Pope resigns: Pope Benedict XVI stuns Catholics; Bishops and churchgoers react to his resignation
1:02 PM, Feb 11, 2013
6:39 PM, Feb 11, 2013
PALM BEACH GARDENS, Fla. -- It's a shockwave experienced around the world -- more than a billion Catholics woke up to find their leader is resigning.
Pope Benedict XVI announced Monday morning that he's resigning. His resignation will be effective at the end of the month.
"Frankly I'm shocked, but I'm sure the holy spirits will find a worthy successor for him," Anthony Termotto said after attending mass at St. Ignatius Loyola in Palm Beach Gardens.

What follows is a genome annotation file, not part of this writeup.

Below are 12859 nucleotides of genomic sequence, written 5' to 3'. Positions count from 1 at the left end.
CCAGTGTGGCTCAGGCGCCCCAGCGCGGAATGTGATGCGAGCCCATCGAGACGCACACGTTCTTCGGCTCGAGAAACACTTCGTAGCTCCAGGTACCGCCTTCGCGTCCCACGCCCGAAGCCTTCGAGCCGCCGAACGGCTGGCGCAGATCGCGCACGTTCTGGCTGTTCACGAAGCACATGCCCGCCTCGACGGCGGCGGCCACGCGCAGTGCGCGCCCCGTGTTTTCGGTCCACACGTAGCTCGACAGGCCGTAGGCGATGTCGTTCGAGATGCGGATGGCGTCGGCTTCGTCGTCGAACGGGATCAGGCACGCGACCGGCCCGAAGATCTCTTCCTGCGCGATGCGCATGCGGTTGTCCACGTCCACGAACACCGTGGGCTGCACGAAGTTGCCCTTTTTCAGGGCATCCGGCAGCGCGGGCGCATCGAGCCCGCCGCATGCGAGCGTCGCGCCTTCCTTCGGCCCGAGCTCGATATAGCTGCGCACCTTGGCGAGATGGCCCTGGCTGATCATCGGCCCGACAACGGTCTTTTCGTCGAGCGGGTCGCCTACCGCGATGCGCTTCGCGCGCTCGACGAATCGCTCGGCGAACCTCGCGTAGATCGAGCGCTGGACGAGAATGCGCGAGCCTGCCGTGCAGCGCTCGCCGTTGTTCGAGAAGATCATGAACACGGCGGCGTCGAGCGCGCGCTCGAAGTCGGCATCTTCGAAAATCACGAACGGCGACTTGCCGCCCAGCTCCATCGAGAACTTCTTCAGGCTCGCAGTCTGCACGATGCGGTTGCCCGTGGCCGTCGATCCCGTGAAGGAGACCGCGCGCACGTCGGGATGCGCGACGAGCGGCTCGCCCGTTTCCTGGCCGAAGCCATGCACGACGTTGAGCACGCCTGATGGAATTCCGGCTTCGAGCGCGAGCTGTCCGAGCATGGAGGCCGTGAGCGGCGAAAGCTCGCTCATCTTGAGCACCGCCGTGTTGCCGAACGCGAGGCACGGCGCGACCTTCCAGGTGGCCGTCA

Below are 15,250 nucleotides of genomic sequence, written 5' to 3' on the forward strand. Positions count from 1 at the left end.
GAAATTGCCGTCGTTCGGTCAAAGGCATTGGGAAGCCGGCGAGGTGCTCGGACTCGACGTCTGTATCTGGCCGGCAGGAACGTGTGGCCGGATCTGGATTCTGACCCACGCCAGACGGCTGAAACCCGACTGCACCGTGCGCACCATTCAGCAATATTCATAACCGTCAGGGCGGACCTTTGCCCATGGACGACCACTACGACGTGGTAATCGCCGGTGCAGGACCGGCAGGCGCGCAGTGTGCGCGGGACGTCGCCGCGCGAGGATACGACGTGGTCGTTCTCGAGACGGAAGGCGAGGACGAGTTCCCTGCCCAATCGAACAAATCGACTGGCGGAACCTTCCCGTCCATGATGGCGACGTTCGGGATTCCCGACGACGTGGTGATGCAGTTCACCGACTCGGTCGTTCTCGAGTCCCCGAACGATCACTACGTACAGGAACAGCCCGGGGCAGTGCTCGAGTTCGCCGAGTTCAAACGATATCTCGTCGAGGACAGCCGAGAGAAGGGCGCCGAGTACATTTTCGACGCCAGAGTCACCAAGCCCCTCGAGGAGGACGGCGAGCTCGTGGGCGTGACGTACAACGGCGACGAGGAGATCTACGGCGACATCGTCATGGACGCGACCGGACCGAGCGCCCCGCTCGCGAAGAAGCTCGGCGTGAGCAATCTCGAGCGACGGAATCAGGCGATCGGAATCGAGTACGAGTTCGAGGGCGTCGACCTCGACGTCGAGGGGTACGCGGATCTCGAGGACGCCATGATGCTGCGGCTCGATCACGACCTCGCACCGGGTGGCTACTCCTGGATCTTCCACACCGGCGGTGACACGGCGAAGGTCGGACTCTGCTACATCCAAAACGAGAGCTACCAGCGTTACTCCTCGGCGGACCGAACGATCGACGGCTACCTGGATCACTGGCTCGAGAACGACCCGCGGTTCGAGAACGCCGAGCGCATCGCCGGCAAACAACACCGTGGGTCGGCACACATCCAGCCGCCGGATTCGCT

The pope cites his age and deteriorating health as the reasons behind his resignation. He says his job as pope requires both "strength of body and mind."
"At 85 years old, maybe it is time to look to some younger people to do the job that he has with all the traveling and audiences and so forth," said Alfred Mashnok, a church-goer visiting the Gardens from Clearwater.
Bishop Gerald Barbarito of St. Ignatius Loyola said the Catholic church has a lot of work ahead of it when it comes to finding the next pope.
"The cardinals will concentrate in that conclave in a prayerful manner on who's the best man for the job today in this culture and this world, in this context that we're in," Barbarito said. "And there are men from all over the world so they're speaking from a much broader context than what I can speak from."
This is the first time in more than 600 years that a pope has resigned. There's no indication next who will serve as pope next, but that person is expected to be elected by mid-March.